IRISH WOLFHOUND

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Rye bread will do you good, Barely bread will do you no harm, Wheaten bread will sweeten your blood, Oaten bread will strengthen your arm.

May there be a generation of children On the children of your children.

Here's to health and prosperity, To you and all your posterity. And them that doesn't drink with sincerity, That they may be damned for all eternity!

Life is like a cup of tea, it's all in how you make it

Here's to those who wish us well, as for the rest, they can go to Hell!

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[ IRISH WOLFHOUND ].

On me tod: A lonely lad says, "I'm on me tod," if he's riding solo at the bars that night, or alone in general. Tod Sloan was an American jockey whose mother died when he was young, whose father abandoned him, and whose incredibly successful horse-racing career came to an end when he moved to the U.K. and was ridiculed for his Western riding style. Sloan was always said to be "on his own.". This expression is one of the best-known examples of Cockney rhyming slang, a phrase construction that involves taking a common word and using a rhyming phrase of two or three words to replace it. "On my Tod Sloan" rhymes with "on my own"; but in typical Cockney fashion, the word that completes the rhyme ("Sloan") is omitted.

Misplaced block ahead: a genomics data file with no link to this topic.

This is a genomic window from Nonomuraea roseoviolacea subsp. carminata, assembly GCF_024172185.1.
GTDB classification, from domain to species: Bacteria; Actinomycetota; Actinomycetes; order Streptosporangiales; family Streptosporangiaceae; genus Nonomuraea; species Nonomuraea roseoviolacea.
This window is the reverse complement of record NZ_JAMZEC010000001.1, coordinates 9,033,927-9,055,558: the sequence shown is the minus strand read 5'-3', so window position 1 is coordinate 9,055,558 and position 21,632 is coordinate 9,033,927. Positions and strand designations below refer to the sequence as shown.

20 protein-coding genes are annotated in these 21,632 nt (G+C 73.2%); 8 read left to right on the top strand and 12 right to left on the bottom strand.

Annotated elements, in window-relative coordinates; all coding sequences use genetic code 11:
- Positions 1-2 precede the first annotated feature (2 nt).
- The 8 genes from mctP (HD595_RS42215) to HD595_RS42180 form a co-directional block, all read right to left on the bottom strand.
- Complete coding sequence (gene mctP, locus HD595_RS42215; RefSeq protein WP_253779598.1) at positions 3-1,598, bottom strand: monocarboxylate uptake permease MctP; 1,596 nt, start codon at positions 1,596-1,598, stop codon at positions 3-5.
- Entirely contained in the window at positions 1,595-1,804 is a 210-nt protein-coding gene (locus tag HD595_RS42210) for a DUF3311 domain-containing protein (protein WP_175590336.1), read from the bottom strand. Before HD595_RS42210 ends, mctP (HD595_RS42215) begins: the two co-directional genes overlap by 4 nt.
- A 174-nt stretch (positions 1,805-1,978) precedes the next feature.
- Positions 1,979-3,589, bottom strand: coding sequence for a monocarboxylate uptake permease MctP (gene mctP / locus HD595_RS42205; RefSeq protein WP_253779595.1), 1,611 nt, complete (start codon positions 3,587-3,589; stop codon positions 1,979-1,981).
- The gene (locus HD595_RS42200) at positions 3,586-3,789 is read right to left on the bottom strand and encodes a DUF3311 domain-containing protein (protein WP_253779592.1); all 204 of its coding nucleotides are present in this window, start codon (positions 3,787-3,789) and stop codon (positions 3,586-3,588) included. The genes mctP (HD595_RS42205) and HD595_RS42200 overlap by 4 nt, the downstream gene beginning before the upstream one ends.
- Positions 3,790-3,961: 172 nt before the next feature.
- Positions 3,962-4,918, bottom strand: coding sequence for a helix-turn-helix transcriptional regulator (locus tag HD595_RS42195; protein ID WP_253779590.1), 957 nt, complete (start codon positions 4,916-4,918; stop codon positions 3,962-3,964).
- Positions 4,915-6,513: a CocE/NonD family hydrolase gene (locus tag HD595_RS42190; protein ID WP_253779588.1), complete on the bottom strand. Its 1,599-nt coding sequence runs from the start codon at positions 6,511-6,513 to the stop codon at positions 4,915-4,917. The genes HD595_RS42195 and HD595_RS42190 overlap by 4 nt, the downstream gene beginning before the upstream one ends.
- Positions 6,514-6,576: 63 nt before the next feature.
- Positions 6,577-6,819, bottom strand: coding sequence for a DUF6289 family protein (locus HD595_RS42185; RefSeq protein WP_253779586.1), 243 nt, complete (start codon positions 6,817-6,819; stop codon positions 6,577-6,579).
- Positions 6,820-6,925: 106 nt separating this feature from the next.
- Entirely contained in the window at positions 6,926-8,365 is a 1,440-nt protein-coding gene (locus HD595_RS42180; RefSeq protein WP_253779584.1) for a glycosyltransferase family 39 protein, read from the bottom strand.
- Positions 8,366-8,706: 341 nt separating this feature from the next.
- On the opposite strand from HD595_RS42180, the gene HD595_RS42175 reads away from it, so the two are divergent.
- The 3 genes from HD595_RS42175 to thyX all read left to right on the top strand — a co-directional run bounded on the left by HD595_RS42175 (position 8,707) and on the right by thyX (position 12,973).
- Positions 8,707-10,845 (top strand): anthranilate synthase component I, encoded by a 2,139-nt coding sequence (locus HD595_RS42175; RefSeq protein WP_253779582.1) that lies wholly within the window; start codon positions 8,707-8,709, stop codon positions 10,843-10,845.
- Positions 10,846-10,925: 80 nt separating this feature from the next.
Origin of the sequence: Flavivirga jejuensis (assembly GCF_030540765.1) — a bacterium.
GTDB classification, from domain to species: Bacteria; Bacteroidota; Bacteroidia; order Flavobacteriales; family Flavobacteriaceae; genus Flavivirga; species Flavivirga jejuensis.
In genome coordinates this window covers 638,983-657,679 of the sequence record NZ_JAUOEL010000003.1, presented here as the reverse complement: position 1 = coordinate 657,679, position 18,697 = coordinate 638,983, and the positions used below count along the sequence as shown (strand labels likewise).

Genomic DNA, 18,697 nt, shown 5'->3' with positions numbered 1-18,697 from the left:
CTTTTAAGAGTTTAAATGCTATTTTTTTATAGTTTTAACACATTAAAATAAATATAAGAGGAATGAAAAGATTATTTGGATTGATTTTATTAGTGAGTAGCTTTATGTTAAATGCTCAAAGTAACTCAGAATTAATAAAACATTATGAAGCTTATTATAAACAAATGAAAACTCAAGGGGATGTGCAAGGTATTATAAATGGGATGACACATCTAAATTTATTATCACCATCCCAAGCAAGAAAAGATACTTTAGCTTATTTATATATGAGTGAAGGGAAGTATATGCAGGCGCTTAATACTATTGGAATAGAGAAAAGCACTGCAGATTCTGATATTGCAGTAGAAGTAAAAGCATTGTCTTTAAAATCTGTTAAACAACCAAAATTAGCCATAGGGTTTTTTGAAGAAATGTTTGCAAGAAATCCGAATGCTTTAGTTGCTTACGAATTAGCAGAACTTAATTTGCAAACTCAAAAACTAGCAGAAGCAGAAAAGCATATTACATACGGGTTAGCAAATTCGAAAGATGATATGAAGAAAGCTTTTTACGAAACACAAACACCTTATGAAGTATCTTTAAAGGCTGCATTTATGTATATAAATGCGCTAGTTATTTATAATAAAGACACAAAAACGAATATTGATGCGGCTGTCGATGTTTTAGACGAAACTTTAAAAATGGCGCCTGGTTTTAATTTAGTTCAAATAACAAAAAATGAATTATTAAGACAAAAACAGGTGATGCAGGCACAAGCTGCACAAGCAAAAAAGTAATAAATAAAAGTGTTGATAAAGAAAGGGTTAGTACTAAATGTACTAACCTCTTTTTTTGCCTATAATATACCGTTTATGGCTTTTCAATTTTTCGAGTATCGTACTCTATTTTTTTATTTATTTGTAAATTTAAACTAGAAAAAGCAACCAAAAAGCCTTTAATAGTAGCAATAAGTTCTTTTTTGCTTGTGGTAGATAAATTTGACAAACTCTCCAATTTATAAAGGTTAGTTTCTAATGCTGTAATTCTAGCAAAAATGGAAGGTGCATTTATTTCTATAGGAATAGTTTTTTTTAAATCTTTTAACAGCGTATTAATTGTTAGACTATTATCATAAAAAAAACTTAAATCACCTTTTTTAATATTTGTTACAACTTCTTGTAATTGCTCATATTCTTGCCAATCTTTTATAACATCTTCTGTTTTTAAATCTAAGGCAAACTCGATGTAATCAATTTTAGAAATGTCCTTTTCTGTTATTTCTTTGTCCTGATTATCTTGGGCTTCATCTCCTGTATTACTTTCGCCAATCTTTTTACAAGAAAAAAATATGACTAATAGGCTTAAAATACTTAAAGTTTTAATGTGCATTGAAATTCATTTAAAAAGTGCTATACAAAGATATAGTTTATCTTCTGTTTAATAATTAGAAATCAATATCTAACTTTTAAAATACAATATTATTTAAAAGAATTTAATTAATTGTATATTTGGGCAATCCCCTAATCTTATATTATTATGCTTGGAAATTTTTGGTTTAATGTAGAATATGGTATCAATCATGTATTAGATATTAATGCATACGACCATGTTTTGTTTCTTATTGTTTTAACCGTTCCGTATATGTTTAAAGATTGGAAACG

May you always have money in your pocket a woman to love and a smile on your face.

Here's to a long life and a merry one. A quick death and an easy one. A pretty girl and an honest one. A cold beer -- and another one!

Have a mouth of ivy and a heart of holly.

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